But the volunteer event that stands out most in his mind took place in a large auditorium filled with kids from local elementary schools.
“In seeking to make a lifelong impact, I started my talk in an unconventional way — I lit a cigarette in front of the large audience and quickly collapsed to the ground as it touched my mouth,” he said. “My point was that if cigarettes had a dramatic, immediate effect, no one would smoke, but smoking has long-term and slow degrading effects . . . I would hope many were talked out of ever considering smoking that day.”
How it’s enriched his career: Anytime I have had a chance to work with children, it has affected me deeply. Medicine and health care, in general, have the purpose to relieve suffering. Knowing that you may have had an impact on a child to make their breathing easier or their quality of life better is one of the greatest feelings in the world. It helps confirm you are in the right profession and inspires you to seek out more opportunity to impact your community.
Cheri Sims, RRT, RRT-NPS, AE-C, has delivered respiratory sessions to children in kindergarten through fifth grade, tailoring the presentations to the children’s level of understanding. The younger children learn about the stethoscope and may also get to see pigs lungs in action. Older students who are studying the human body in class receive more in-depth instruction on the workings of the lung. In addition to going to schools, Sims has also worked with Brownie and Junior Girl Scouts troops on their first aid badges and first aid kits.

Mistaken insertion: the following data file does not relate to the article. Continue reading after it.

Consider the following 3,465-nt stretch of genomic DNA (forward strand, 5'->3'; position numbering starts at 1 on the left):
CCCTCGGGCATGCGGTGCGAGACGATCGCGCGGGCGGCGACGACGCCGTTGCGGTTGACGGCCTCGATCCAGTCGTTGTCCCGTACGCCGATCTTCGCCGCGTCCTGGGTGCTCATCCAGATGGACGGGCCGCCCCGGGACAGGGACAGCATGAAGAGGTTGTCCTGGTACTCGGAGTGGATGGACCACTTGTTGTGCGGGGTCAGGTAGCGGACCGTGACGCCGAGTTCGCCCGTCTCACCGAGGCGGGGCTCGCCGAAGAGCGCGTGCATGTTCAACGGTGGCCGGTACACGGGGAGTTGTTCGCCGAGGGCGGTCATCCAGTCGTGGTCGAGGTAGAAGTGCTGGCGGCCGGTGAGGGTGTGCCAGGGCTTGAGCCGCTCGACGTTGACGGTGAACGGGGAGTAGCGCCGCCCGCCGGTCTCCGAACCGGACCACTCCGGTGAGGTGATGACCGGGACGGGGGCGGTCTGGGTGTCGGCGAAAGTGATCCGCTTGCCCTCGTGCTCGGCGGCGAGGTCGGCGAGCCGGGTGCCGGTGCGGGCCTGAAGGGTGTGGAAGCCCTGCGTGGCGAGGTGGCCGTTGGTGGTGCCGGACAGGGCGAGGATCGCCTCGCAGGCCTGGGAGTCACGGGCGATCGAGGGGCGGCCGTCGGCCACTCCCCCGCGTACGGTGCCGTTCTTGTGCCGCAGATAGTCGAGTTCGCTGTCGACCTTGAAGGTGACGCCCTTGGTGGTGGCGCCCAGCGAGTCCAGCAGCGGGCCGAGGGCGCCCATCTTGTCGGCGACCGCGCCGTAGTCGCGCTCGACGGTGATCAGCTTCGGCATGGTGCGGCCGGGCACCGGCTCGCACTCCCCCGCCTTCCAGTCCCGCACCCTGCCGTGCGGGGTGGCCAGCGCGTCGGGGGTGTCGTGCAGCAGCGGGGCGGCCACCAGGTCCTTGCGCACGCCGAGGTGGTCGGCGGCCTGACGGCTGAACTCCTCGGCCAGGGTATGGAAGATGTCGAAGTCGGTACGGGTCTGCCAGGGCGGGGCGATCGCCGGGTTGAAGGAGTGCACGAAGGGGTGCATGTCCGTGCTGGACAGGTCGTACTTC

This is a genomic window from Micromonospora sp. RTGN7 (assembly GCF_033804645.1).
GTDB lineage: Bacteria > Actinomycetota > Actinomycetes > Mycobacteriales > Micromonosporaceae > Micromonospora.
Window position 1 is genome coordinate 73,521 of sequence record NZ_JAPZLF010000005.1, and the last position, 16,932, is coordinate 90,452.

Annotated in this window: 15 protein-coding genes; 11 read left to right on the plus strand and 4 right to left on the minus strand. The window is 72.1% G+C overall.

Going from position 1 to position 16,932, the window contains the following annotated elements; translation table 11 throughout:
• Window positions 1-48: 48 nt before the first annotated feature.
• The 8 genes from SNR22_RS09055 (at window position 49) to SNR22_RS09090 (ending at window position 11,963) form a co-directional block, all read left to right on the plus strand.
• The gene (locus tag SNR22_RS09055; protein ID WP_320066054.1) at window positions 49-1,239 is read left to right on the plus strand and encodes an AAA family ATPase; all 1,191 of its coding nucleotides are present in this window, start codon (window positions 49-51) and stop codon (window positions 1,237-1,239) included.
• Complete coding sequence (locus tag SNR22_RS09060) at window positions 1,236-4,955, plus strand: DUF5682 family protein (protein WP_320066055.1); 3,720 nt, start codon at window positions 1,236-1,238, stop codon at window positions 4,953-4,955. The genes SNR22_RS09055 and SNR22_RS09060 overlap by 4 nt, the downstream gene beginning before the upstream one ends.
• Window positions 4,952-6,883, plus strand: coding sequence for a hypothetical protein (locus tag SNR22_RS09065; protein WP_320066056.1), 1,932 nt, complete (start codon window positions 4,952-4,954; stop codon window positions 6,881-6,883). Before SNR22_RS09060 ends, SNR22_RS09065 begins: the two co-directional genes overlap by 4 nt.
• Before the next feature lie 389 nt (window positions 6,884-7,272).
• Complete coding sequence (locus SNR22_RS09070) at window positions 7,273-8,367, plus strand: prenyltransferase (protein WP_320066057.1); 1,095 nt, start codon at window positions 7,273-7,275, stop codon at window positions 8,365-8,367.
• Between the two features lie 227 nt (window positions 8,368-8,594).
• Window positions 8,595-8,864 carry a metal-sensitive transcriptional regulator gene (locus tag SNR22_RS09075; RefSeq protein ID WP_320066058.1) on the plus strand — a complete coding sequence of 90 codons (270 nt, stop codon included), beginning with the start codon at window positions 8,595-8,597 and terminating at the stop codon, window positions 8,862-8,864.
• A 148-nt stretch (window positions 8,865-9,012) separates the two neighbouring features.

“My demonstration and talks have triggered conversations about kids suffering from asthma who feel comfortable talking about how they are affected and how they treat their asthma,” she said. “They also talk about loved ones struggling with respiratory ailments and concerns for their health.”
Fifth graders who see the smokers lungs and have parents or close relatives who smoke are especially touched by the presentations.
How it’s enriched her career: I pursued my career as a respiratory therapist 25 years ago because I wanted to be an advocate for those who struggle with asthma. I have since become a pioneer for asthma education in peds/PICU and prevention of chronic lung disease in the NICU. Education is wealth in making every breath count.